Cisco was just an example - So I am curious if your other networking equipment that has storage like compact flash - which in sense is the same as a hard drive. Are they encrypted?

    How do you want to define "server" anything you can ssh to or telnet too could be considered a server if you want to blanket.. They serve up that service so server.  Is their storage encrypted?



  • No, flash memory in routers is NOT encrypted.
    However, outside routers contain do not contain any passwords in cleartext which could compromise the integrity of the network.

    Although we have doubts that pfSense would be compromised due to our current architecture, so did Target.
    As a former bank employee, I know that hackers with nothing else to do simply find this stuff a challenge (admit it….)

    So, back to the original point, is there a know way to install pfSense to encrypt the hard drive? Without using a Virtual Machine?

    Thanks,

    Tom


  • Netgate Administrator

    Never tried it, probably one for the devs, but the relevant options appear to be in the kernel:

    options   GEOM_BDE
    options   GEOM_ELI 
    

    You can use geom to set up software mirroring so it seems at least feasible.
    https://doc.pfsense.org/index.php/Create_a_Software_RAID1_(gmirror)

    Steve


  • LAYER 8 Global Moderator

    Other than the CA private key which does not have a password - but does not need to be stored on pfsense if that is really a concern.  What passwords would be stored on pfsense in clear that could compromise the integrity of the network?  I am honestly curious on this thought process.

    Is the pfsense admin password stored in clear?  lets say it was - to gain access to this wouldn't the box already have to be compromised, or have physical access to it.. So wouldn't the security already be compromised?

    Are you saying that users vpn or cert passwords are stored in clear?



  • @oldparrothead:


    As a former bank employee, I know that hackers with nothing else to do simply find this stuff a challenge (admit it....)

    So, back to the original point, is there a know way to install pfSense to encrypt the hard drive? Without using a Virtual Machine?

    Thanks,

    Tom

    Disk encryption is not a defense against hackers.  When the machine is up and running the contents are accessible to any hacker that finds their way in.

    Disk encryption only protects the contents of and off system.  Typically in the case of physical theft.

    Please note.  I'm not arguing against the value of pfSense disk encryption.  Just pointing out that it is not a hacker defense for an up and running system.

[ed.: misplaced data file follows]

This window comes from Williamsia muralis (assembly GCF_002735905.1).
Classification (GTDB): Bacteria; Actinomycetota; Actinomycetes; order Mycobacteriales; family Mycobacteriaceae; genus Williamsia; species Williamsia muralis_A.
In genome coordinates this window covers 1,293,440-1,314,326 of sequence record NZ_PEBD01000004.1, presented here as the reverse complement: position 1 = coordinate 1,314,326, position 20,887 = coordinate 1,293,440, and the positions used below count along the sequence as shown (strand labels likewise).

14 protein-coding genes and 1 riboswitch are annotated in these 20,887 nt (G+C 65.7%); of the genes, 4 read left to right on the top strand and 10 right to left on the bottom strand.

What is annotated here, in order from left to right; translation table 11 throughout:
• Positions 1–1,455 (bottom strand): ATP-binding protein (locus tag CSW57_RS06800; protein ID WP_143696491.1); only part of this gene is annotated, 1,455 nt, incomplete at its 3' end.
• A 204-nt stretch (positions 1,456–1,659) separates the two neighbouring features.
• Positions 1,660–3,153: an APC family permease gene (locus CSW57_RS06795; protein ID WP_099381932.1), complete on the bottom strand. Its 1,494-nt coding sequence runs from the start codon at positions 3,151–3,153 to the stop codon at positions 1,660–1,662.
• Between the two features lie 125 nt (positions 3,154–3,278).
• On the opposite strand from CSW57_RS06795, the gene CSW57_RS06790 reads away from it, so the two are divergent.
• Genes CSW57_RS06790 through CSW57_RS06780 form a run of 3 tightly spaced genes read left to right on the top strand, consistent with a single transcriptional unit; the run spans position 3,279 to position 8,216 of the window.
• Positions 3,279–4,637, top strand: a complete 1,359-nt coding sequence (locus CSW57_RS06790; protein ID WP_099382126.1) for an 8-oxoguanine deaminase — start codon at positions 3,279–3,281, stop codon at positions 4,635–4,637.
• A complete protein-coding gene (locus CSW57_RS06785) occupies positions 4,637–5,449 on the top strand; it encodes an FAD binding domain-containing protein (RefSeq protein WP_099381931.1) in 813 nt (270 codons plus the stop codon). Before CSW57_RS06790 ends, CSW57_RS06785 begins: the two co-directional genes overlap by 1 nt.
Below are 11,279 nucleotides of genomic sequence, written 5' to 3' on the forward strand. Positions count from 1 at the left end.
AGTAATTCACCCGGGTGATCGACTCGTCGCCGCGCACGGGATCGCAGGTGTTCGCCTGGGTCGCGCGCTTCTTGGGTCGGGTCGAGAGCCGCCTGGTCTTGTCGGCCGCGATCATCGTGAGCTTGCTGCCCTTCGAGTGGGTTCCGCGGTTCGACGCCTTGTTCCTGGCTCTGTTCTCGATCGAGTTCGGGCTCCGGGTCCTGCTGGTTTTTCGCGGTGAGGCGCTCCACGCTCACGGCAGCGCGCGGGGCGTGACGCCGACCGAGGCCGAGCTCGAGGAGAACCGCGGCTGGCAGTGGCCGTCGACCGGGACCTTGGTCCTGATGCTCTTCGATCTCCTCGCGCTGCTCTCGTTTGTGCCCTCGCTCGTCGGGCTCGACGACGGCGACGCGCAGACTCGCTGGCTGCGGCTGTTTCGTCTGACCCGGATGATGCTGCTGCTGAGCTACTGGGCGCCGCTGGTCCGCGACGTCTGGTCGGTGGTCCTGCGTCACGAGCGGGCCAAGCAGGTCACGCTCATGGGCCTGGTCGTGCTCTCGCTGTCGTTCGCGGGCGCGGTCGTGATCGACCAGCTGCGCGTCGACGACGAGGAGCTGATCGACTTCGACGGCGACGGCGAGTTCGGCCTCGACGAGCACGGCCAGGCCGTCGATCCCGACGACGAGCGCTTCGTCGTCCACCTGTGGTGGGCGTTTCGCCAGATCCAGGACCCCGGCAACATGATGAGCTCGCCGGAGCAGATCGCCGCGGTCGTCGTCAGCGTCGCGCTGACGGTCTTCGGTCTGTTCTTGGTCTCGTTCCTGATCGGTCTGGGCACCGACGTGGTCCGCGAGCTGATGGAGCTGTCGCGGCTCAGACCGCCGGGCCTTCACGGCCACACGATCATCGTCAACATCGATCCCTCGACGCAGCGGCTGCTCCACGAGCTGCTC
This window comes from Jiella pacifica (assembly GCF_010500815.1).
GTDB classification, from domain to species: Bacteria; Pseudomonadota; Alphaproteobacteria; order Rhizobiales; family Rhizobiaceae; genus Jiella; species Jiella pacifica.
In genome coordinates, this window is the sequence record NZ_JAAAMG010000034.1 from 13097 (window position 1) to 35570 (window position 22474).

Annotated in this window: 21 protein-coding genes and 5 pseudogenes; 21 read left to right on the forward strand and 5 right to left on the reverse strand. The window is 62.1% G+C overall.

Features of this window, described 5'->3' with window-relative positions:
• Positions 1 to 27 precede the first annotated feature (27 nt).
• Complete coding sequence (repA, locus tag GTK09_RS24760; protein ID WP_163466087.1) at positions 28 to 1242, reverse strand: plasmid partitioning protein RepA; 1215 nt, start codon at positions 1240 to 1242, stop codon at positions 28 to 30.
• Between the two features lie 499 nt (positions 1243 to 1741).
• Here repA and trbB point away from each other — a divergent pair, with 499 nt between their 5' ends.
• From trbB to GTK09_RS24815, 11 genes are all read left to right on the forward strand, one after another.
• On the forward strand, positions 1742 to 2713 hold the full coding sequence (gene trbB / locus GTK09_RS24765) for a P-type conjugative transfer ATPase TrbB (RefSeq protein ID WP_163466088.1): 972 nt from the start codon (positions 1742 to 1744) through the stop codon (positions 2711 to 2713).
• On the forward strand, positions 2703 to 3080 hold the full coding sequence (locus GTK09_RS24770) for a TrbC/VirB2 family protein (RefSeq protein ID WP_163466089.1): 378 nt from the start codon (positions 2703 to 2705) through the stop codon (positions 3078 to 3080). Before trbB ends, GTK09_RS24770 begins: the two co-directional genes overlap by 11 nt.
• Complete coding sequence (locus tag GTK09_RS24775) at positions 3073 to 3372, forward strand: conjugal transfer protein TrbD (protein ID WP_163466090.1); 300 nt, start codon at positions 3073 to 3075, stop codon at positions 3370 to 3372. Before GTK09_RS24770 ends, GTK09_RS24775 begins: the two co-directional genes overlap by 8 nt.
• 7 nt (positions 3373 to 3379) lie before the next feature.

Depending on packages, logging, type of business, etc. it is probably reasonable that sensitive data could be on the system that should be protected in the case of physical security breach and theft.

    Perhaps off loading the storage logs, etc. could be a solution.

    Regarding the need to be present to enter a passphrase to reboot.  This is only the case if the encryption cannot make use of a TPM or such.  Merely being able to boot the machine does not provide a thief access to the contents.  They still would need valid user credentials.  But the encryption, even with TPM to unlock prevents the drive from being slaved to another system to gain access.

    And by the way probably any government agency that would physically take your equipment can probably coerce you or some other employee to divulge the passphrase.

    Just some things to think about when pondering what it is you are trying to protect and from whom and in what circumstances.


  • Netgate Administrator

    Sometimes it's easier and quicker to just do something that you've been instructed to do even if you know it's not going to help one iota. That assumes of course that it isn't going to actually make things worse.  ;)

    Steve



  • @stephenw10:

    Sometimes it's easier and quicker to just do something that you've been instructed to do even if you know it's not going to help one iota. That assumes of course that it isn't going to actually make things worse.  ;)

    Steve

    Yup.  It's no wonder so many companies, organizations and gov. agencies, do so many dumb things.

    Those giving the marching orders aren't the ones with the knowledge, just simply those with the power and political influence, etc.



  • @johnpoz:

    Other than the CA private key (and other private keys and shared keys) which does not have a password - but does not need to be stored on pfsense if that is really a concern.

    Is there a way to encrypt and password protect the CA private key if using the native pfSense CA?  Ideally I would have a separate physical keyserver that's 100% offline, but that's a project for another day.

    And also, ideally, I would offload a lot of the logs to another log server or repository, but that's also a project for another day.

    I'm still very interested in implementing GELI full-disk encryption (with manual passphrase entry every reboot) to help mitigate physical theft from some meth-head burglar breaking into my house.  I think most people are fully aware that any mounted encrypted disk, container, or partition – while running -- is transparently and fully in the clear.  I think those of us interested in full-disk encryption are merely trying to mitigate physical theft from common thieves.